[ v18 p320 ]
The decision of the Authority follows:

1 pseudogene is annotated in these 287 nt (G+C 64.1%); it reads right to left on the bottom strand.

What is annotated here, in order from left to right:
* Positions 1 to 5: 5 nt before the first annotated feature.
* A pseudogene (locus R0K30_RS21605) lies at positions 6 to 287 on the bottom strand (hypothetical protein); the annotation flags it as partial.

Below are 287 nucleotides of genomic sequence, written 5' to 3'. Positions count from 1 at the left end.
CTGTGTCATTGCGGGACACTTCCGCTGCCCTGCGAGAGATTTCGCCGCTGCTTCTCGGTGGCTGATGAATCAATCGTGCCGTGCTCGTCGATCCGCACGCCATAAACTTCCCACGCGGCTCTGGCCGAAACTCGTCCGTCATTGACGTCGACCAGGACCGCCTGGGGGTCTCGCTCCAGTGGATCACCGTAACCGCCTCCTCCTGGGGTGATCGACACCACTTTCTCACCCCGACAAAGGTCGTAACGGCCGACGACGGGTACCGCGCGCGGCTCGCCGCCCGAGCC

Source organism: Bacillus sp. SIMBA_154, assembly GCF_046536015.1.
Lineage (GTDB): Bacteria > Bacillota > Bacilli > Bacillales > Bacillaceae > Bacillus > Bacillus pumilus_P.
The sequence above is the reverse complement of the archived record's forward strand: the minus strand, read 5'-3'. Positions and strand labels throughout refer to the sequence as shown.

18 FLRA No. 42 NATIONAL LABOR RELATIONS BOARD UNION Union and NATIONAL LABOR RELATIONS BOARD, OFFICE OF THE GENERAL COUNSEL Agency Case No. 0-NG-781 15 FLRA No. 12 DECISION AND ORDER ON REMAND On December 11, 1984, the United States Court of Appeals for the District of Columbia Circuit granted the Authority's request that this case be remanded to the Authority /1/ for further consideration of its negotiability determination with respect to the following proposal: Union Proposal No employee shall be reduced in grade as a result of a performance-based adverse action unless such employee has first been reassigned to an available noncompetitive position for which the employee is qualified and could reasonably be expected to demonstrate acceptable performance. No employee shall be removed from employment as a result of a performance-based adverse action unless such employee has first, where applicable, been reduced in grade as a result of his/her performance to a grade level the employee could reasonably be expected to demonstrate acceptable performance. Further, no employee will be removed from employment if a position exists for which the employee is qualified and could reasonably be expected to demonstrate acceptable performance. The Authority had held the proposal to be nonnegotiable, finding, in reliance upon its earlier decision in American Federation of Government Employees, Local 1760 and Department of Health and Human Services, Social Security Administration, Northeast Program Service Center, 9 FLRA 1025 (1982), that the proposal improperly would place a condition, i.e., reassignment to a new position, upon the agency's right to reduce in grade or pay or remove an employee pursuant to section 7106(a)(2)(A) of the Statute. /2/ National Labor Relations Board Union and National Labor Relations Board, Office of the General Counsel, 15 FLRA No. 12 (1984). The case is now back before the Authority to consider arguments, which it did not rule on in reaching its original decision, concerning whether the Union's proposal constitutes a negotiable procedure and/or an appropriate arrangement within the meaning of section 7106(b)(2) and (3) of the Statute. /3/ In this connection, the Union argues that the proposal at issue herein constitutes both a section 7106(b)(2) procedure management will follow in exercising its statutory rights to appraise and effect remedial discipline and a section 7106(b)(3) appropriate arrangement for employees adversely affected by the exercise of those rights. Specifically, the Union states that the proposal would become operative only after management appraised an employee pursuant to the provisions of chapter 43 of title 5 and concluded that remedial action was warranted. Then, according to the Union, the proposal would merely prescribe the procedures which management must apply to determine which remedial action was appropriate under the circumstances or, in other words, to consider limiting the severity of the remedial action to what would be commensurate with the employee's performance deficiencies. Thus, according to the Union, the proposal only would require the Agency "to consider less severe discipline before more severe; and, absent good reasons ('good cause'), the Agency would be expected to opt for the lesser of the discipline options." /4/ We turn first to the question of whether the disputed proposal in this case is properly a "procedure" within the meaning of section 7106(b)(2) of the Statute, so that it would be negotiable unless its adoption would prevent management from acting at all; /5/ or, whether implementation of the proposal would "directly interfere with the agency's basic right . . . (reserved) under section 7106(a) . . . ." /6/ In this respect, the Union's position that the proposal constitutes a procedure is unpersuasive in that it is at odds with the plain language of the proposal. /7/ Specifically, the express language of the proposal, despite being expressed in terms which arguably are procedural, is so prescriptive as to directly interfere with management's rights to make decisions of substance. The proposal does not, as the Union claims, obligate the Agency merely to consider reassigning an employee before terminating or demoting that employee for unacceptable performance. Rather, this proposal would require in all instances, without regard to an individual's particular performance deficiencies which resulted in the proposed termination or demotion action, that the Agency refrain from demoting or terminating an employee for unacceptable performance until it first assigned that employee to work in a different noncompetitive position which is available and for which the employee is qualified and reasonably expected to perform acceptably. Furthermore, there is nothing in the express language of the proposal which indicates that if an available position has been identified for which the employee is qualified and could be expected to perform acceptably, the Agency could decide not to fill such position. Thus, in these circumstances, adoption of this proposal would result in the Agency's being obligated to reassign the employee in question or rescind the proposed demotion or termination action altogether. Clearly, therefore, as this proposal would expressly place a substantive restriction on management's discretion to decide to remove or reduce employees in grade or pay pursuant to section 7106(a)(2)(A) of the Statute (which restriction itself involves the exercise of management's right to assign employees pursuant to section 7106(a)(2)(A) of the Statute) the proposal directly interferes with that management right and does not constitute a procedure within the meaning of section 7106(b)(2) of the Statute. Hence, the proposal is not within the duty to bargain under section 7106(b)(2). The Authority now turns to the question of whether the disputed proposal constitutes an "appropriate arrangement" within the meaning of section 7106(b)(3) of the Statute. In this respect and as previously noted herein, this case was remanded to the Authority by the U.S. Court of Appeals for the D.C. Circuit. That Court has held that a union proposal which directly interferes with the exercise of management rights reserved under section 7106(a) of the Statute may, nonetheless, constitute a negotiable appropriate arrangement within the meaning of section 7106(b)(3) so long as the proposal does not "impinge upon management's prerogatives to an excessive degree." /8/ The Authority applied that Court's "excessive degree" rationale upon remand and direction of the Court in American Federation of Government Employees, AFL-CIO, Local 2782 and Department of Commerce, Bureau of the Census, Washington, D.C., 14 FLRA 801 (1984), motion for reconsideration granted on other grounds (June 22, 1984). There the Authority ascertained that a union proposal which expressly required selection of an employee who had previously been demoted through no fault of his or her own for the first vacancy for which he or she "fully meets the qualification standards" and which the agency "determines to fill" would constitute an appropriate arrangement within the meaning of section 7106(b)(3) of the Statute. In that case the Authority found that the proposed appropriate arrangement would protect the needs of employees whom management had previously demoted through no fault of their own by ameliorating the adverse effects of management's exercise of its prerogatives. At the same time, however, the Authority found the proposed arrangement would protect the needs of management to determine qualifications requirements of positions, to decide whether to fill vacancies and, if so, which vacancies to fill and then to fill those vacancies only with fully qualified employees. Thus, the Authority determined the proposed arrangement would not interfere with management's rights under section 7106(a) to an "excessive degree" so as to be rendered "inappropriate" for negotiations under section 7106(b)(3) of the Statute. /9/ The circumstances of the instant case clearly are distinguishable from Bureau of the Census and require a different conclusion. The instant proposal concerns employees whom management is proposing to demote or terminate because they are at "fault," i.e., they have demonstrated an inability or unwillingness to perform the duties of their positions at an acceptable level. /10/ Further, unlike the proposal found to constitute an appropriate arrangement in Bureau of the Census, the proposal in the instant case does not expressly preserve the Agency's discretion to decide whether to fill a vacant position. Hence, the Agency would be obligated under the literal language of the proposal to fill such a position by reassignment of an employee against whom the Agency had proposed a demotion or termination action. Moreover, this proposal indiscriminately would require in every instance, without regard to the nature or extent of the performance deficiencies giving rise to a particular proposed demotion or termination action, that the Agency reassign before demoting and demote before terminating an employee. Thus, notwithstanding the Union's contention that the proposal merely requires management to "consider" limiting the severity of the proposed action to that which is commensurate with an employee's performance deficiencies, the express language of the proposal does not in any manner purport to preserve management's discretion in this regard. /11/ The proposed arrangement obviously would ameliorate the adverse effects on unacceptably performing employees of management's exercise of its statutory right to take action against them for such unacceptable performance. However, the proposed arrangement would not protect the needs of management to decide whether or which vacancies to fill or to determine what remedial actions are commensurate with a particular employee's performance deficiencies and the mission requirements of the Agency. Therefore, the Authority concludes that the proposed arrangement here in dispute would interfere with management's rights under section 7106(a)(2)(A) to an excessive degree. Consequently it is not an "appropriate" arrangement under section 7106(b)(3) of the Statute. /12/ Accordingly, for the foregoing reasons the Union's proposal in this case is found to be outside the duty to bargain. Issued, Washington, D.C., May 24, 1985 Henry B. Frazier III, Acting Chairman William J. McGinnis, Jr., Member FEDERAL LABOR RELATIONS AUTHORITY --------------- FOOTNOTES$ --------------- /1/ National Labor Relations Board Union v. FLRA, No. 84-1365 (D.C. Cir. Dec. 11, 1984) (Order Remanding Case to Authority). /2/ Section 7106(a)(2)(A) of the Statute provides: Sec. 7106. Management rights (a) Subject to subsection (b) of this section, nothing in this chapter shall affect the authority of any management official of any agency-- * * * * (2) in accordance with applicable laws-- (A) to hire, assign, direct, layoff, and retain employees in the agency, or to suspend, remove, reduce in grade or pay, or take other disciplinary action against such employees(.) /3/ Section 7106(b) provides in pertinent part: Sec. 7106. Management rights * * * * (b) Nothing in this section shall preclude any agency and any labor organization from negotiating-- * * * * (2) procedures which management officials of the agency will observe in exercising any authority under this section; or (3) appropriate arrangements for employees adversely affected by the exercise of any authority under this section by such management officials. /4/ Union Supplemental Submission at 5. /5/ American Federation of Government Employees, AFL-CIO, Local 1999 and Army-Air Force Exchange Service, Dix-McGuire Exchange, Fort Dix, New Jersey, 2 FLRA 153, 155 (1979), enforced sub nom. Department of Defense v. FLRA, 659 F.2d 1140 (D.C. Cir. 1981), cert. denied sub nom. AFGE v. FLRA, 455 U.S. 945 (1982). /6/ American Federation of Government Employees, AFL-CIO and Air Force Logistics Command, Wright-Patterson Air Force Base, Ohio, 2 FLRA 604, 613 (1980), enforced sub nom. Department of Defense v. FLRA, 659 F.2d 1140 (D.C. Cir. 1981), cert. denied sub nom. AFGE v. FLRA, 455 U.S. 945 (1982). /7/ The Authority has consistently held that it will not base a negotiability determination on an explanation of a proposal's meaning clearly at odds with the express language of that proposal. See, e.g., American Federation of Government Employees, AFL-CIO, Local 2955 and National Guard Bureau, Office of the Adjutant General, Des Moines, Iowa, 5 FLRA 617 (1981). /8/ American Federation of Government Employees, Local 2782 v. Federal Labor Relations Authority, 702 F.2d 1183, 1188 (D.C. Cir. 1983). /9/ However, the Authority held the proposal to be outside the duty to bargain because it was inconsistent with a Government-wide regulation. /10/ Pursuant to 5 U.S.C. 4302(b)(6) an employee must first be given an opportunity to demonstrate acceptable performance of the duties of his or her position before action against that employee is taken. /11/ The statutory obligation of an agency to consider ameliorating circumstances in determining the severity of a disciplinary action against an employee for unacceptable performance is currently being litigated. See Lisiecki v. Federal Home Loan Bank Board, MSPB Docket No. CH04328410250 (Oct. 22, 1984), appeal docketed 85-899 (Fed. Cir. Dec. 18, 1984). /12/ Insofar as this proposal has been determined to excessively interfere with the exercise of management rights under section 7106(a)( it also "deals directly with the right of the agency" under section 7106(a) and therefore is not an appropriate arrangement under the test applied by the U.S. Court of Appeals for the 11th Circuit in United States Air Force, Headquarters, Warner Robins Air Force Logistics Command, Robins Air Force Base, Georgia v. FLRA, 727 F.2d 1502 (11th Cir. 1984).